One night, I found myself sitting around a coffee table with a group of people from different age groups and backgrounds. The conversation turned to the day each person at the table had received their US citizenship. I had nothing to add to the conversation except my wide-eyed wonder, because I had never considered any of the feelings that my new friends were describing with teary-eyed pride and passion. I just felt lucky to be able to hear their stories and laugh at their jokes, all told in different accents. 

Squirrel Hill, and its community, and any place that fosters a melting pot of people, is SO special. I realize I am fortunate to be looking at Saturday's shooting from the outside in. But it breaks my heart that the community where I felt so safe and so exhilarated is grieving today. 

We must do better than this. ️

Thursday, October 4, 2018

Ode to My Helpful, Healing Gemstones

They might relieve my headaches, boost my courage, and soothe my worries. Or they might just be pretty.

I loved crystals and gemstones when I was little. Now, as an adult with a paycheck, it delights me to drop thirty dollars on a bag of rocks on my way home from brunch.

My friend Christy rekindled my love of crystals when I was suffering from grief. When my dog passed away suddenly, Christy gave me love, sympathy, and a small green gemstone. For months, whenever the pain and loss seemed overwhelming, that little gemstone helped me stay grounded.

Whenever I felt crushed under a fresh wave of pain, I'd roll that gemstone in my palms and feel the cold contrast of the stone against my skin. I'd close my fingers around it, feeling it absorb my body heat and turn hot in my hand. I'd search for the tiny rainbows that bloomed inside it, or I'd close my eyes, reassured by its familiar weight and the knowledge that Christy cared about me. It interrupted my panic and brought me back to a gentler, more bearable moment.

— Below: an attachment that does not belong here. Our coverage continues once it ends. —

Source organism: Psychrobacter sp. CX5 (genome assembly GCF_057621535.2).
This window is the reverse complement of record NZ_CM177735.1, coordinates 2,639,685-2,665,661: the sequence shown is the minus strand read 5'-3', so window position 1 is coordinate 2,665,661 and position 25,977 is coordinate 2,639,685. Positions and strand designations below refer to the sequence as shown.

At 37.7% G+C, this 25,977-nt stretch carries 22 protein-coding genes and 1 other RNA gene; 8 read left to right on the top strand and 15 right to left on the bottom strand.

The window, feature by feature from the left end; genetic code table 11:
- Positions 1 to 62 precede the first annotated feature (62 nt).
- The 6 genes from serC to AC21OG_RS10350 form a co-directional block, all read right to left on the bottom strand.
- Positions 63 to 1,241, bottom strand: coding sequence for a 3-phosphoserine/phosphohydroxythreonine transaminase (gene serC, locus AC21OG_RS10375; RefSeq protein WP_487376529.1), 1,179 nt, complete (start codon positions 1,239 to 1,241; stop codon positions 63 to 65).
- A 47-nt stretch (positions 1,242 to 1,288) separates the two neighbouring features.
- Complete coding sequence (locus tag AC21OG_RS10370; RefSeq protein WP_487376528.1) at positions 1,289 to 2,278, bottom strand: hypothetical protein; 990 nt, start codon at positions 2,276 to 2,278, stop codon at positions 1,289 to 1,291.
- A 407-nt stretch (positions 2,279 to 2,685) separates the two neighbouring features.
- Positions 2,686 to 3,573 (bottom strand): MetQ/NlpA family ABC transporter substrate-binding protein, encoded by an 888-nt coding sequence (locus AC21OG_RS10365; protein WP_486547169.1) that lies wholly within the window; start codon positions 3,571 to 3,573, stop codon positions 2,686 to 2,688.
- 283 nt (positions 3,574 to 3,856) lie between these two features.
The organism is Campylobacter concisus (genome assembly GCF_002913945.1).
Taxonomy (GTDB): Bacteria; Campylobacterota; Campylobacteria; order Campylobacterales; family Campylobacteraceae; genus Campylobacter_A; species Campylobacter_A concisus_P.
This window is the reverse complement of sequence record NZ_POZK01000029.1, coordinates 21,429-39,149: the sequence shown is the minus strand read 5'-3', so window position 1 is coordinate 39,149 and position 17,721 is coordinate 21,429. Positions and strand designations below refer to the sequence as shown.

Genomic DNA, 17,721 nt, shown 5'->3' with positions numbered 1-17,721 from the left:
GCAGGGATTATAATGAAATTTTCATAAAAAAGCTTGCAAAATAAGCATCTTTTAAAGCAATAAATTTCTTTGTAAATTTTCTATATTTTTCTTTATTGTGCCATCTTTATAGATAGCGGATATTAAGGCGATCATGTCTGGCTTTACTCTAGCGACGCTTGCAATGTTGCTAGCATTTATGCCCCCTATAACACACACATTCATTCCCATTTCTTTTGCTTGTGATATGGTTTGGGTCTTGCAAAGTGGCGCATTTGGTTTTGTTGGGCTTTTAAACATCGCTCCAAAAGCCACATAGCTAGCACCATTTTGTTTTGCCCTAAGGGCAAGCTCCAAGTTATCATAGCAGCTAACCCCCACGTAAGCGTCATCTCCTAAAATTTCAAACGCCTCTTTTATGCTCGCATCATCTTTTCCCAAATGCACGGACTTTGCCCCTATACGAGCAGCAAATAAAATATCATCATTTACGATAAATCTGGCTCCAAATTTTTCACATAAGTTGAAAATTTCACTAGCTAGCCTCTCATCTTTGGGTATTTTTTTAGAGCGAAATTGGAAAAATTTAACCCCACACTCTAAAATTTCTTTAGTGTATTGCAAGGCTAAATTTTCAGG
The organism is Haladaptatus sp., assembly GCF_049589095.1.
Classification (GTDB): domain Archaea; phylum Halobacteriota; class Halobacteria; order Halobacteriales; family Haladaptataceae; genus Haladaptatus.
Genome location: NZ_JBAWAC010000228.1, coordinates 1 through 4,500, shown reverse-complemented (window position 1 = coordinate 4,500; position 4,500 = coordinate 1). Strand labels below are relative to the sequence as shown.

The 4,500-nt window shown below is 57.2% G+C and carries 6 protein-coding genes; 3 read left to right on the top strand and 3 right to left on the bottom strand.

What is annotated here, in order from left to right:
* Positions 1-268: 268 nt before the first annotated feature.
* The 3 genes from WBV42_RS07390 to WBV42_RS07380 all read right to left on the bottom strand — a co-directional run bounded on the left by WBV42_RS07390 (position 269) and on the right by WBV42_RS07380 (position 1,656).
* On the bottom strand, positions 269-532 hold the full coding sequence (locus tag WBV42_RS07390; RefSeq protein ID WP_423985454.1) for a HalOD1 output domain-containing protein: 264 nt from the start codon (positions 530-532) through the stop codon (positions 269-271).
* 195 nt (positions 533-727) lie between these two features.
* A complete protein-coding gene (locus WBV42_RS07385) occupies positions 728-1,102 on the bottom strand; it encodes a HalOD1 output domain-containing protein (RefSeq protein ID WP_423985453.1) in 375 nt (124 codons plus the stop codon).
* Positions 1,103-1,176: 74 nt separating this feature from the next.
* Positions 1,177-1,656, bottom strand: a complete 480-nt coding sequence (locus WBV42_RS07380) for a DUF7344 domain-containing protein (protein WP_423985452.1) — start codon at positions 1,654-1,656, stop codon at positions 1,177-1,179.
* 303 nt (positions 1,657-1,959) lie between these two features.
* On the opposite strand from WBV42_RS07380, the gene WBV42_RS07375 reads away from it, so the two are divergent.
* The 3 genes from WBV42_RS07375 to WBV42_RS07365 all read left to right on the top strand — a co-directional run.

That powerful little gemstone has another story, too strange and magical for most people to believe, so if you want to hear it, you'll have to ask me about it. But that gem reminded me that crystals make me feel good. The same way salt lamps give my home a cozy glow -- and may even purify the air, for all I know -- they feel good to have around.

Now I start each day by choosing a couple pretty gems to accompany me. Gems are thought to have metaphysical qualities, so I'll choose a milky white gem for its ability to inspire creativity, or my favorite purple-and-black gem, traditionally known to give strength to people with sick loved ones.

Since I've been in 10 (yes, 10) car accidents (that's another blog), I started keeping gems with protective qualities in my car. Maybe they're helping. They definitely make me a calmer driver. I rub their smooth, silky surfaces when I'm stopped in traffic, and I feel my driving-anxiety subside. 

A lifelong sufferer of headaches, I started wearing blue goldstone around my wrist for its anti-migraine properties. That and my Excedrine help turn my panic to reassurance when I feel a first twinge of pain. That alone helps me feel better.

I love how every gem has a different weight, a different texture, and looks completely different depending on how it's reflecting the present light or whatever it's sitting next to at the moment. Held at just the right angle, a plain black sphere might explode with sparkles ... then go right back to being a modest little rock in my pocket. It gives me moments of pure joy.